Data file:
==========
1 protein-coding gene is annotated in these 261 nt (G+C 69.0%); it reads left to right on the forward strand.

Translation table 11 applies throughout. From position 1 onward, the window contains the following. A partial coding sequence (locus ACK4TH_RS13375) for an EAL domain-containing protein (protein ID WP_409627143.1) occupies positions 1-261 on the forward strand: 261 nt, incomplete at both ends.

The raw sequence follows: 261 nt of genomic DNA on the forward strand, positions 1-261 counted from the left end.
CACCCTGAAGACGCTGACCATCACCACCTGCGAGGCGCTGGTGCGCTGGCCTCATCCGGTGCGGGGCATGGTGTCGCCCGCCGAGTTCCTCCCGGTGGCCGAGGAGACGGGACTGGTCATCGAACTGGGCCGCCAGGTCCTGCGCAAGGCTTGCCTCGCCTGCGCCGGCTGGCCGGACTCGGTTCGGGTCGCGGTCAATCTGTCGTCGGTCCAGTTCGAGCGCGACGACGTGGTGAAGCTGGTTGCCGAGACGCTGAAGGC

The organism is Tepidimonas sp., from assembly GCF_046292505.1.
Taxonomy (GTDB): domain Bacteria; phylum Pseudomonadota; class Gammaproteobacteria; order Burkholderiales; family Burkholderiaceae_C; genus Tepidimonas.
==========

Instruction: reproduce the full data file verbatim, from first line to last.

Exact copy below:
1 protein-coding gene is annotated in these 261 nt (G+C 69.0%); it reads left to right on the forward strand.

Translation table 11 applies throughout. From position 1 onward, the window contains the following. A partial coding sequence (locus ACK4TH_RS13375) for an EAL domain-containing protein (protein ID WP_409627143.1) occupies positions 1-261 on the forward strand: 261 nt, incomplete at both ends.

The raw sequence follows: 261 nt of genomic DNA on the forward strand, positions 1-261 counted from the left end.
CACCCTGAAGACGCTGACCATCACCACCTGCGAGGCGCTGGTGCGCTGGCCTCATCCGGTGCGGGGCATGGTGTCGCCCGCCGAGTTCCTCCCGGTGGCCGAGGAGACGGGACTGGTCATCGAACTGGGCCGCCAGGTCCTGCGCAAGGCTTGCCTCGCCTGCGCCGGCTGGCCGGACTCGGTTCGGGTCGCGGTCAATCTGTCGTCGGTCCAGTTCGAGCGCGACGACGTGGTGAAGCTGGTTGCCGAGACGCTGAAGGC

The organism is Tepidimonas sp., from assembly GCF_046292505.1.
Taxonomy (GTDB): domain Bacteria; phylum Pseudomonadota; class Gammaproteobacteria; order Burkholderiales; family Burkholderiaceae_C; genus Tepidimonas.